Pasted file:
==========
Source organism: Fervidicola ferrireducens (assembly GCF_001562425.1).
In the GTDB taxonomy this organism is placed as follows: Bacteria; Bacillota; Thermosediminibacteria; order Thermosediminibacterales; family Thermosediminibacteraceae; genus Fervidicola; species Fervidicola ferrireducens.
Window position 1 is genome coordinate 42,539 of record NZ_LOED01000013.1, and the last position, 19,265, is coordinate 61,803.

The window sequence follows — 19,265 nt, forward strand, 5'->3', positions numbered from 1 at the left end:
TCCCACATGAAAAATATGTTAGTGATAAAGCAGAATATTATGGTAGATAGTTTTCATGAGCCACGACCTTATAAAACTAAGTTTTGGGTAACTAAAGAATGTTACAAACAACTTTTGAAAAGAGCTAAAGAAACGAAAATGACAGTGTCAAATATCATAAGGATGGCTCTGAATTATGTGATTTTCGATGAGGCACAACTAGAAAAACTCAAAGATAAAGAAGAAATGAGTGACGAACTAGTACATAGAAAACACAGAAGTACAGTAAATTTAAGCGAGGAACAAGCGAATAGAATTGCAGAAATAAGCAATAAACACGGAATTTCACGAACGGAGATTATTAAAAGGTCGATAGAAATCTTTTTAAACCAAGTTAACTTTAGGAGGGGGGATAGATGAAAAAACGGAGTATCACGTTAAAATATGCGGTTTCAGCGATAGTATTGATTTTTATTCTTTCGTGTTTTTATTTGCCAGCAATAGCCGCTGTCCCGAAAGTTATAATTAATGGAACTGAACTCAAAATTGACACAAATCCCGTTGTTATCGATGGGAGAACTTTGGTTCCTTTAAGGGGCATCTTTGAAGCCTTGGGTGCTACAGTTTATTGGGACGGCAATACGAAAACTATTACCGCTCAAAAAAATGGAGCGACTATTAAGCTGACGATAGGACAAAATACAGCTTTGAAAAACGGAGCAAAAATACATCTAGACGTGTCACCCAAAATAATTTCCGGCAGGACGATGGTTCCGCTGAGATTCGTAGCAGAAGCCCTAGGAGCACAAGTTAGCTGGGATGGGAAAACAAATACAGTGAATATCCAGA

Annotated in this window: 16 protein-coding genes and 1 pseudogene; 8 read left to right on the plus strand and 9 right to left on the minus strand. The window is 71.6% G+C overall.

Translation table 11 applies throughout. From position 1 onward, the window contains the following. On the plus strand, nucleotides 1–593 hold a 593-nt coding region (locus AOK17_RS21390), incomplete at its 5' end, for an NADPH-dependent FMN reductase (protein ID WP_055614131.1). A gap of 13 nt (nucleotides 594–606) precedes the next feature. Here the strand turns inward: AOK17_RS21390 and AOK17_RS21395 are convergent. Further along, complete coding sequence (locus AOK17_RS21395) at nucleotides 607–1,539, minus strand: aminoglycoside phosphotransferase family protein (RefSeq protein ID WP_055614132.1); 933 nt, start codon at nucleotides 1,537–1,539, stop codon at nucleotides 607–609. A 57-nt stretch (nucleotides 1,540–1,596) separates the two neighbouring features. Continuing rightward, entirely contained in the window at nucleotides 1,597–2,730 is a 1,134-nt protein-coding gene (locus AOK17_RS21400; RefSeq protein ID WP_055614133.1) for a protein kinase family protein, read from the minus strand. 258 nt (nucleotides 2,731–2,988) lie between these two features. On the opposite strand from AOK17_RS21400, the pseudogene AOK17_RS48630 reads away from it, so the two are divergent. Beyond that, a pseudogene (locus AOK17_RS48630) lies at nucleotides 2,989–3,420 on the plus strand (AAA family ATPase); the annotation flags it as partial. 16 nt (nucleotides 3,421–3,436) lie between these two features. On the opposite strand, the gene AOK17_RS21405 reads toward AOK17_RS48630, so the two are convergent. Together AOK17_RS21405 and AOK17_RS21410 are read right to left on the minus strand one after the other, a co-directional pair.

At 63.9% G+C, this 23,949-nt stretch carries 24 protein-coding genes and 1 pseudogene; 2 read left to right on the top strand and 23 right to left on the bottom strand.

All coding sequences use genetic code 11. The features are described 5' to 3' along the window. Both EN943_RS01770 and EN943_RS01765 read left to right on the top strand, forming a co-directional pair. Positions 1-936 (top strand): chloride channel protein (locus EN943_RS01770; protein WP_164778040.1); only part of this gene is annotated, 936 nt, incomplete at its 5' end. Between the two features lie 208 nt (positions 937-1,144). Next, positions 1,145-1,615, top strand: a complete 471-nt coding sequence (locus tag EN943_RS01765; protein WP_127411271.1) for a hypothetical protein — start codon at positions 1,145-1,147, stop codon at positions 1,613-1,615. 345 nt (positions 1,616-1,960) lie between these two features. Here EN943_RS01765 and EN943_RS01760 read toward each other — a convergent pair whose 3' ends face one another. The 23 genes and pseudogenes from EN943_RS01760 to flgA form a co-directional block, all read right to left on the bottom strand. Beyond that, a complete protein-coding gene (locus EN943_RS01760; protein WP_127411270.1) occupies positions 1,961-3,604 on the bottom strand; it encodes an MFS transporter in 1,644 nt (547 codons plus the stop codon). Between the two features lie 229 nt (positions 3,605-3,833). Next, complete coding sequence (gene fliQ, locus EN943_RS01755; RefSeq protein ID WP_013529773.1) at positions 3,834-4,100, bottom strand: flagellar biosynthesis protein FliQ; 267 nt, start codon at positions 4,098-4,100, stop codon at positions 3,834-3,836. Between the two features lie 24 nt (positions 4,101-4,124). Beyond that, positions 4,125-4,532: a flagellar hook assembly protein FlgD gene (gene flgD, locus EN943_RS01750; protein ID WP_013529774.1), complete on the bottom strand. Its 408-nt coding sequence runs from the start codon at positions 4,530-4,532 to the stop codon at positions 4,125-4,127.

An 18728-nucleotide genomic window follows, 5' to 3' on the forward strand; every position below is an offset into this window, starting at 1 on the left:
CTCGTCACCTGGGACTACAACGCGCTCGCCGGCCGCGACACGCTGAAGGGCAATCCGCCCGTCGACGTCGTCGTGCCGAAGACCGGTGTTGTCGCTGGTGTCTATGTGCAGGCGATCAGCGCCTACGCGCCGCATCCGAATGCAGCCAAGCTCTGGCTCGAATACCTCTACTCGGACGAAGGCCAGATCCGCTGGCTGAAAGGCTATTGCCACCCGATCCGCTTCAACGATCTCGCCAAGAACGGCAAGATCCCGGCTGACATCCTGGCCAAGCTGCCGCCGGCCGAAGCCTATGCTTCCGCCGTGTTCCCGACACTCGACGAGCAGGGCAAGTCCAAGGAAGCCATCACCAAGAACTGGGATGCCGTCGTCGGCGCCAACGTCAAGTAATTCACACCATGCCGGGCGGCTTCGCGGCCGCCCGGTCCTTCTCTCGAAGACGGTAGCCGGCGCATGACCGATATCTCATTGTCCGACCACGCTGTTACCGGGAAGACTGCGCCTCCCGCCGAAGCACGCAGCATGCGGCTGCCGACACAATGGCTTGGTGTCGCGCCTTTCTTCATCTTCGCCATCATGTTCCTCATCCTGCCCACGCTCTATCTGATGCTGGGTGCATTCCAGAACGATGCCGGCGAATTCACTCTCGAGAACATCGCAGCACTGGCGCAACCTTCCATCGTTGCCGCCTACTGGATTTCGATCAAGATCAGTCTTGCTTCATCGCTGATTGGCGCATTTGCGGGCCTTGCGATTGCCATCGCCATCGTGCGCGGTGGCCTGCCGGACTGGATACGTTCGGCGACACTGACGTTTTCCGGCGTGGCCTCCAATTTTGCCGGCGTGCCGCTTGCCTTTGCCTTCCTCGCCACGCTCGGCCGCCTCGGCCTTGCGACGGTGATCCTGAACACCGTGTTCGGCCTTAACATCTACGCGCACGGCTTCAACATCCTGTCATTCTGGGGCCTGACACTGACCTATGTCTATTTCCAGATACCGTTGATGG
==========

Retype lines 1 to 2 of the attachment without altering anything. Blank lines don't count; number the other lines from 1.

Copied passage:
Source organism: Fervidicola ferrireducens (assembly GCF_001562425.1).
In the GTDB taxonomy this organism is placed as follows: Bacteria; Bacillota; Thermosediminibacteria; order Thermosediminibacterales; family Thermosediminibacteraceae; genus Fervidicola; species Fervidicola ferrireducens.